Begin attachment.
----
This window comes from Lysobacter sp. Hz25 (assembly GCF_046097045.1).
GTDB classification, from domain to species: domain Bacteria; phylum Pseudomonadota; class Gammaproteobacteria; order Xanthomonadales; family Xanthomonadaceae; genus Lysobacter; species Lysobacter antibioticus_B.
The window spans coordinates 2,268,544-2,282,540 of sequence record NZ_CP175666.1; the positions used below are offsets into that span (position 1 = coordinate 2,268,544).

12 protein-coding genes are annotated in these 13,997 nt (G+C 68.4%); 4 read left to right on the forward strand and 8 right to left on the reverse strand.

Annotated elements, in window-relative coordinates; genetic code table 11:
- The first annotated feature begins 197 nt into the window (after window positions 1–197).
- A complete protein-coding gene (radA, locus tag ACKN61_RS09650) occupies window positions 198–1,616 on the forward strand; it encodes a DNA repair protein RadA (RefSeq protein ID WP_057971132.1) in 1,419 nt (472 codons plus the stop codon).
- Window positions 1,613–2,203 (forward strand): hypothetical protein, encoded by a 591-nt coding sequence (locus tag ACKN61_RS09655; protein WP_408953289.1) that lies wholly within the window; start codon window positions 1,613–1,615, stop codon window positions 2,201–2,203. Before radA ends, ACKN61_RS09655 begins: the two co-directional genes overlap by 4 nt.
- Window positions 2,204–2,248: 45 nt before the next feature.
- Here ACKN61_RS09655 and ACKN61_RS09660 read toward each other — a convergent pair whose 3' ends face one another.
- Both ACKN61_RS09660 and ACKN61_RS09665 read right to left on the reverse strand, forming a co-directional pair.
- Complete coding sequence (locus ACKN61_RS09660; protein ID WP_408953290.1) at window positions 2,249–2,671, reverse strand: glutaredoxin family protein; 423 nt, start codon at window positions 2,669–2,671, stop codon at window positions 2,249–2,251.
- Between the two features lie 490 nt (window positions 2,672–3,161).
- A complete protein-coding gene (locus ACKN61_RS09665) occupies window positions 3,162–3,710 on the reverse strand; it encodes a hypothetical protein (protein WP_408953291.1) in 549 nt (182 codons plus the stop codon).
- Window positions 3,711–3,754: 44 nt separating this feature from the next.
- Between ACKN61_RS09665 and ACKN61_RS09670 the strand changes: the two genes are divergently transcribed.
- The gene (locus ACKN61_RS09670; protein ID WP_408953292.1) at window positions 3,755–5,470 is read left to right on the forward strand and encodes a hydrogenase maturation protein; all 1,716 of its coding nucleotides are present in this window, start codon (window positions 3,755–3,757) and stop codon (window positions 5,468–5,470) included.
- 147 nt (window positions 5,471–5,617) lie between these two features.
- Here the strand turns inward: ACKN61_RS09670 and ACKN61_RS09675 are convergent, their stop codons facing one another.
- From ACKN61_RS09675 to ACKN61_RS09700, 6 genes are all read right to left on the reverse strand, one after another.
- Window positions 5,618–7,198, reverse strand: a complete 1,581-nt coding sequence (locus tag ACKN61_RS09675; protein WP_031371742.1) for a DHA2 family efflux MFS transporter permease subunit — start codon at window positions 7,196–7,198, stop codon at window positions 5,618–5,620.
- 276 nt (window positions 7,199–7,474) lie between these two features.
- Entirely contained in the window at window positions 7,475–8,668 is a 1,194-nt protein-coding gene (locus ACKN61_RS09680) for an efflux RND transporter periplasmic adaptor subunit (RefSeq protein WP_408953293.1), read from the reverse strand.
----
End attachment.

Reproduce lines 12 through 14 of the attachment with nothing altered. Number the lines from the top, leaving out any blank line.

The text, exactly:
- Complete coding sequence (locus ACKN61_RS09660; protein ID WP_408953290.1) at window positions 2,249–2,671, reverse strand: glutaredoxin family protein; 423 nt, start codon at window positions 2,669–2,671, stop codon at window positions 2,249–2,251.
- Between the two features lie 490 nt (window positions 2,672–3,161).
- A complete protein-coding gene (locus ACKN61_RS09665) occupies window positions 3,162–3,710 on the reverse strand; it encodes a hypothetical protein (protein WP_408953291.1) in 549 nt (182 codons plus the stop codon).